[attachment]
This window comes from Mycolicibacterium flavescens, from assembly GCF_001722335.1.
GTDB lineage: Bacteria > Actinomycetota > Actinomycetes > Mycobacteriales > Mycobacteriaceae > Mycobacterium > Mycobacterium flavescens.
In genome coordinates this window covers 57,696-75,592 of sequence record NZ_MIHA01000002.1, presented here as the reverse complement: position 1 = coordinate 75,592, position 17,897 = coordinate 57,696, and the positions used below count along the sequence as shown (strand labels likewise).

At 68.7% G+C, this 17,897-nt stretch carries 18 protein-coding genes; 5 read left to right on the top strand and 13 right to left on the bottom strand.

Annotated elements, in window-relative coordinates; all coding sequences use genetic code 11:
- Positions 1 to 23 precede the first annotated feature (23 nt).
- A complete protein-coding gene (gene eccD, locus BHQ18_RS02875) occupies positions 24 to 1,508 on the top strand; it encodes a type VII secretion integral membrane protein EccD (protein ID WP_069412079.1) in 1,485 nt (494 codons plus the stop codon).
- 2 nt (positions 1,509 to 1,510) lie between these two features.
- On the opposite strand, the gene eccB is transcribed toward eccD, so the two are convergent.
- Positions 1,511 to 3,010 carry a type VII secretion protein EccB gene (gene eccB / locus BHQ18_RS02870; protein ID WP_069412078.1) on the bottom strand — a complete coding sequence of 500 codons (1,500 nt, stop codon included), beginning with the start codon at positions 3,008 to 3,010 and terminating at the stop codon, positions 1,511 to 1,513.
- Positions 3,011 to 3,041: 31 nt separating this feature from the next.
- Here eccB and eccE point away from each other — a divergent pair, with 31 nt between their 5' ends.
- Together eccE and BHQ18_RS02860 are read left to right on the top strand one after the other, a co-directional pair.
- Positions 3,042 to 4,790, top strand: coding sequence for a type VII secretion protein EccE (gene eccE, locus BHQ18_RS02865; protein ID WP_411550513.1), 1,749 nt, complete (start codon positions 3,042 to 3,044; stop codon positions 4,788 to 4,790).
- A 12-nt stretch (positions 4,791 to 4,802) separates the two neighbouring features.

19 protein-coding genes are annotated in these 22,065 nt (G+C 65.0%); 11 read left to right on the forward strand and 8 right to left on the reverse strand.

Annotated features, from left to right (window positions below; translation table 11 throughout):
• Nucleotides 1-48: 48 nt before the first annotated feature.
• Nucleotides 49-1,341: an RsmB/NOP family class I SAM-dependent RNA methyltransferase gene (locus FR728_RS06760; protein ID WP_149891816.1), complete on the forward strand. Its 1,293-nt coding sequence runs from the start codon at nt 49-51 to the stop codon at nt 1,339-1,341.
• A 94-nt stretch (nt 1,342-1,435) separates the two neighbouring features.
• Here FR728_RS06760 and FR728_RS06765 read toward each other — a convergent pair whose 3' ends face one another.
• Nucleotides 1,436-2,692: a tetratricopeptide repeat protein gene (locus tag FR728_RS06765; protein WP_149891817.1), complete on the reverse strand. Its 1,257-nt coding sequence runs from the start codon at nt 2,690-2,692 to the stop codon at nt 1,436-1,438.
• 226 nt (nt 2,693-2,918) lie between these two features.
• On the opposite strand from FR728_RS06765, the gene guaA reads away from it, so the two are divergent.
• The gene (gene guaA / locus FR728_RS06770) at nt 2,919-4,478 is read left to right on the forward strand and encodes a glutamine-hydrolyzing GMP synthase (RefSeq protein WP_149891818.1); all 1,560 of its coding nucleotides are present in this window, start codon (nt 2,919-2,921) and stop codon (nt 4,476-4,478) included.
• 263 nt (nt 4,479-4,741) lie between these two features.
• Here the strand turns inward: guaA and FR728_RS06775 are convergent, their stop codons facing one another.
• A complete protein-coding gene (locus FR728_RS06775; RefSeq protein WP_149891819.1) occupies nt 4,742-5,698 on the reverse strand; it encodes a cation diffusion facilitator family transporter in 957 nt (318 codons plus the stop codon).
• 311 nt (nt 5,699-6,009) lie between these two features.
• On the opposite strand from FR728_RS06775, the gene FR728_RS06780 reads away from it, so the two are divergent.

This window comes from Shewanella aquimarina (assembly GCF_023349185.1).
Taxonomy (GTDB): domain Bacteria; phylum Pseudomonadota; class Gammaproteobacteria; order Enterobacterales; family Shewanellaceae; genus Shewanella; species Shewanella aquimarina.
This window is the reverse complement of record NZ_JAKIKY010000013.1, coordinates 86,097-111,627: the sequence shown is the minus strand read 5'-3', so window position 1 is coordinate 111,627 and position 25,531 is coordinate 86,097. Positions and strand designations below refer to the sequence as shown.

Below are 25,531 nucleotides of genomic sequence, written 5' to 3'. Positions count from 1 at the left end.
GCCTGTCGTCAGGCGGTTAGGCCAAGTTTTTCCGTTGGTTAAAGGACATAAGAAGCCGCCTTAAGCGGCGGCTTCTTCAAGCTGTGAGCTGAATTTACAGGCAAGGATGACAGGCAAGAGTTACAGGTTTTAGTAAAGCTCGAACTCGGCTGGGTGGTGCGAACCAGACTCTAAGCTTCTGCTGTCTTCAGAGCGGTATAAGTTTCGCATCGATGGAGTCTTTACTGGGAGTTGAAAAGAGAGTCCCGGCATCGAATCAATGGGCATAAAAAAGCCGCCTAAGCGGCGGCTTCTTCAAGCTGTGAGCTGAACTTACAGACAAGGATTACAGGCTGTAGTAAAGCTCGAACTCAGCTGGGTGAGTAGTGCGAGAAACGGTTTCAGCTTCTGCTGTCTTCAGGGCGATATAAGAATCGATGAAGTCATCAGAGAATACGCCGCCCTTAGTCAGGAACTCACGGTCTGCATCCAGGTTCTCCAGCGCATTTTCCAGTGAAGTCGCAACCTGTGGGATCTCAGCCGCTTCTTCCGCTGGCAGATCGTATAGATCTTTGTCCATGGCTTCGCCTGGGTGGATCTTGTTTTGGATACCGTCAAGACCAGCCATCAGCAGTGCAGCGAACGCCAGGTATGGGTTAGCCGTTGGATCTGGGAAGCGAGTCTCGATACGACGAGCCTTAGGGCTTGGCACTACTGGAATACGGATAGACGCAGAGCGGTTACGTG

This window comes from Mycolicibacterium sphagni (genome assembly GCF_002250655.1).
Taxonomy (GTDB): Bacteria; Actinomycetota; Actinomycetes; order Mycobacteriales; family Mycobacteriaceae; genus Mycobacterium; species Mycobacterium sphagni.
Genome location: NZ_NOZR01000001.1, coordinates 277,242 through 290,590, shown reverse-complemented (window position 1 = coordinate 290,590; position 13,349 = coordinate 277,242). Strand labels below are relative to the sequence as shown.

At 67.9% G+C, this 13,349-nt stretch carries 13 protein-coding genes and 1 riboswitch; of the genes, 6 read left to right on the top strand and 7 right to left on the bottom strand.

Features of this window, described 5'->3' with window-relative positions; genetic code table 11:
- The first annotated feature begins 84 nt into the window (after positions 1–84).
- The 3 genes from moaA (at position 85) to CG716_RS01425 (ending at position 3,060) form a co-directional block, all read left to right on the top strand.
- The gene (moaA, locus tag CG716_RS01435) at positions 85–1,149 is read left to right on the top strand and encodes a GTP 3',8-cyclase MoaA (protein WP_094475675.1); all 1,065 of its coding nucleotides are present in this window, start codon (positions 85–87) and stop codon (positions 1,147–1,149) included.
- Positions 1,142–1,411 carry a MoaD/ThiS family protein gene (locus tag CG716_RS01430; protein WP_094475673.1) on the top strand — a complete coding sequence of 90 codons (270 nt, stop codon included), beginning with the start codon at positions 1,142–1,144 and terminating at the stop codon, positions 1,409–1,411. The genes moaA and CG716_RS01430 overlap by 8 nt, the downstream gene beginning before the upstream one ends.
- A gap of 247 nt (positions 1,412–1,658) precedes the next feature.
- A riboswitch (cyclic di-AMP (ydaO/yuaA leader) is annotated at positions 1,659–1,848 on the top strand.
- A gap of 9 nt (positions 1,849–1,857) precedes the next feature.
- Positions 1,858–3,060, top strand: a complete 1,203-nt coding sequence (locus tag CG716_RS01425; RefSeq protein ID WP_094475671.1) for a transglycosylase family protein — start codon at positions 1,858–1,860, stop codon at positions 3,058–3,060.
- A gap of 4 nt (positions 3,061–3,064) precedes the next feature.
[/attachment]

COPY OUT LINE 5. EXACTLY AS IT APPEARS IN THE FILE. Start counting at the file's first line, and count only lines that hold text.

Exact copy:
Annotated elements, in window-relative coordinates; all coding sequences use genetic code 11: